Child Advocacy is a non-profit agency with a mission to
improve the welfare of children and their families through education, training, and support for the prevention of substance abuse and child abuse and neglect.
President & CEO
GCSAC Program Director
GCSAC Prevention Educator
CAN Program Director
CAN Prevention Educator
CAN Parenting Coach
CASA Program Director
CASA Recruitment Coordinator
CAC Program Director
CAC Victim Advocate
CAC Case Manager
CAC Intake Coordinator
Board of Directors
Gratiot Integrated Health Network
Doehring Schultz Insurance Agency
Transportation Director/City of Alma
Kahn Consulting, INC.
Prosecuting Attorney's Office
DuHadway Dance Dimensions
Alma School Board
Gratiot County Undersheriff
Dept. of Health and Human Services
Alma Public Safety Administrator
Michigan State Police
Car Seat Safety
Did you know that at Child Advocacy we can install and provide a safety inspection for your child safety seat? Child Advocacy has a nationally certified safety seat technician available!
To make an appointment call
or 800-552-4489 Please see new carseat guidelines on our website.
Permanent Prescription Drug Drop Off
Gratiot Co. Sheriff
226 E. Center
open 24 hrs./day
Alma Police Dept.
525 E. Superior St.
8:00 a.m.- 5:00 p.m.
Monday - Friday
Breckenridge Police Dept.
104 E. Saginaw St.
8:00 a.m.- 5:00
Monday - Friday
St. Louis Police Dept.
300 N. Mill St.
Mon. 7 - 3
Tues. - Fri. 8 - 4
These sites accept
prescription pills and patches.
to help cover the cost for medical travel to Grand Rapids or help with transportation of foster children.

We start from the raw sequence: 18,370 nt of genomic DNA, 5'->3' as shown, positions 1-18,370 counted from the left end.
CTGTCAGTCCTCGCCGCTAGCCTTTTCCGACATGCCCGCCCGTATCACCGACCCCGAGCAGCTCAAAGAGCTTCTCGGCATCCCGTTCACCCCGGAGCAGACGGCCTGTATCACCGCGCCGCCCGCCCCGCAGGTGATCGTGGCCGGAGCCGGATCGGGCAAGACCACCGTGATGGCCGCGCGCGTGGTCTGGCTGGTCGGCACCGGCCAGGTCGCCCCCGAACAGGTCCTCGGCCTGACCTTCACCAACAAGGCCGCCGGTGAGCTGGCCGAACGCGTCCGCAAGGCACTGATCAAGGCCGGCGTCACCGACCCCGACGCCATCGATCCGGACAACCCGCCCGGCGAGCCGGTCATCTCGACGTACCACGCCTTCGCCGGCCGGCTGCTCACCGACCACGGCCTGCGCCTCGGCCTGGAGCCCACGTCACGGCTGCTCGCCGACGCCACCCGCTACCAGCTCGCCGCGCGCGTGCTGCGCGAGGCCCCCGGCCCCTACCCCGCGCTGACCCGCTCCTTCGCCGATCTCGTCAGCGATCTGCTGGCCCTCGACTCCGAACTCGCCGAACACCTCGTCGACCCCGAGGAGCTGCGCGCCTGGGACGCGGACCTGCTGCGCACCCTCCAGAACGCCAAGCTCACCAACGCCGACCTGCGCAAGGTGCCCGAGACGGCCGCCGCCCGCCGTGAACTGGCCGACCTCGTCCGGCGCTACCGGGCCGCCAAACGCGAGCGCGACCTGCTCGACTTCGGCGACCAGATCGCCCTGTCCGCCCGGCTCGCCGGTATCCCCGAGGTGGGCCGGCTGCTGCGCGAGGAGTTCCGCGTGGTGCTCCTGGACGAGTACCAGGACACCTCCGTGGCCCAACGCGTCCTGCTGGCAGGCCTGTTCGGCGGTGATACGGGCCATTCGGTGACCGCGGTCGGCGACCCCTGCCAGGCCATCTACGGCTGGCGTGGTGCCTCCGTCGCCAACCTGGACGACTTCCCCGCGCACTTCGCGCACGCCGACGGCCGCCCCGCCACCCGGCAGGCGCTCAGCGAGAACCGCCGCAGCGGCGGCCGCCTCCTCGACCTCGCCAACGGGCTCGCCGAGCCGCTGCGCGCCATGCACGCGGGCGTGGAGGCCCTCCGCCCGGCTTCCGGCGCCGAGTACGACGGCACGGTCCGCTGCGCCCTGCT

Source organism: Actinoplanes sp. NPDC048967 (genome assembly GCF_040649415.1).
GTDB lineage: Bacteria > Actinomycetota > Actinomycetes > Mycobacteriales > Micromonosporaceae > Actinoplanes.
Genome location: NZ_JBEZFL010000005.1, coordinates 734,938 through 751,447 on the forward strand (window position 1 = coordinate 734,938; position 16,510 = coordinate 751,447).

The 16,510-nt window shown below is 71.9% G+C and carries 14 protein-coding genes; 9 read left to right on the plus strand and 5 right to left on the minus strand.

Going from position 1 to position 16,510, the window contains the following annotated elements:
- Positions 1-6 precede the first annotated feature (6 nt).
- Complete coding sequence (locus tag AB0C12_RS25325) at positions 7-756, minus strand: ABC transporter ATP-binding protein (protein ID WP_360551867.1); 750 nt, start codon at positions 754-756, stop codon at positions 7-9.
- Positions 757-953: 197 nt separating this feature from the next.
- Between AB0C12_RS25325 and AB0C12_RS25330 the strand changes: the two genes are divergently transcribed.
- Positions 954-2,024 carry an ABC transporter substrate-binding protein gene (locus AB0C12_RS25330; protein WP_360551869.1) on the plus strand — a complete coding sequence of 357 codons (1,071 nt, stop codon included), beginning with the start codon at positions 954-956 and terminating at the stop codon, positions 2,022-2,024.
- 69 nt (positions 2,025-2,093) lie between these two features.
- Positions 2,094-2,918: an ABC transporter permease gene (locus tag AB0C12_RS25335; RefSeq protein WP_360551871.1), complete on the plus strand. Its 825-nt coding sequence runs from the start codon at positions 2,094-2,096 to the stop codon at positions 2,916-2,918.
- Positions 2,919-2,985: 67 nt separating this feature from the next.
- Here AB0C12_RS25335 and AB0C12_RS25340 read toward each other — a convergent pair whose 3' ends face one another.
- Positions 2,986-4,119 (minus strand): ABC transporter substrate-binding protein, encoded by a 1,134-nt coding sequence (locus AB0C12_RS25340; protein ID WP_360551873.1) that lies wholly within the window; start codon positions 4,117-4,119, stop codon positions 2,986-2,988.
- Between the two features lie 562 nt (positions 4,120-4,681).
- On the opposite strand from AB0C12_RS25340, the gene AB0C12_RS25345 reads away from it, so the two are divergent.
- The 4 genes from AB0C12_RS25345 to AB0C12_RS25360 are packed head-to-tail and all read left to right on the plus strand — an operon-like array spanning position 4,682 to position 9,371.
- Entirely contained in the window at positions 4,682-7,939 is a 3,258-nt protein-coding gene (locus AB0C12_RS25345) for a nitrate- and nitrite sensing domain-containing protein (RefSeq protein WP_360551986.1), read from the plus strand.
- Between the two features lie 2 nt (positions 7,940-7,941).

Gift Cards to Walmart and Meijer to purchase the specific needs of a child.
New Children's Books
Games for younger children to play
Capri Sun Juice Boxes
ommunity donations help the quality of our programs and are greatly appreciated. Donations can be made directly at Child Advocacy or by contacting our office. (989) 463-1422
Goodbye summer, hello school year.
With the new school year almost here please take a moment to read our program articles submitted by our educated staff here at Child Advocacy. The articles will provide information on our Protect Yourself program, and some facts and valuable resource links on talking to your children about drugs and alcohol.
Thank you for taking the time to read our newsletter,
Starting the week of June 10
Monday - Thursday
9:00 a.m. - 4:00 p.m.
Limited staff on Fridays, please call ahead.
Car seats are by appointment only.
Talking to Your Child
About Body Safety
Submitted by: Richelle Davis
CAN Prevention Educator
Summer is quickly coming to a close and school will soon be in session, bringing the Protect Yourself program to all 1st and 3rd graders in Gratiot County. The Protect Yourself program is a series of lessons that teach children about strangers, feelings & instincts, tricks & lures, body safety, and who to tell. This is an awesome program that empowers children with the knowledge of how to be the Boss of their Body. It is also important for parents to have open and ongoing conversations with their children at home in natural, everyday situations so children know this is a safe conversation to have.
Subjects to Discuss:
- Teach children proper names for body parts, so if they disclose inappropriate touching, it will be clear what they are talking about.
- Use age appropriate wording. Body safety can be taught without discussing sexuality. Teach them that no one should ever touch them in the areas that their bathing suit covers, and they should never touch anyone else in these areas, or see pictures or movies that show these areas.
- Secrets vs. Surprises. Keeping secrets, especially secrets about touching are never okay. Surprises are safe, such as a surprise birthday party, gift, or hiding place during hide and seek. Surprises never hurt anyone and are always found out. We never keep secrets about touching.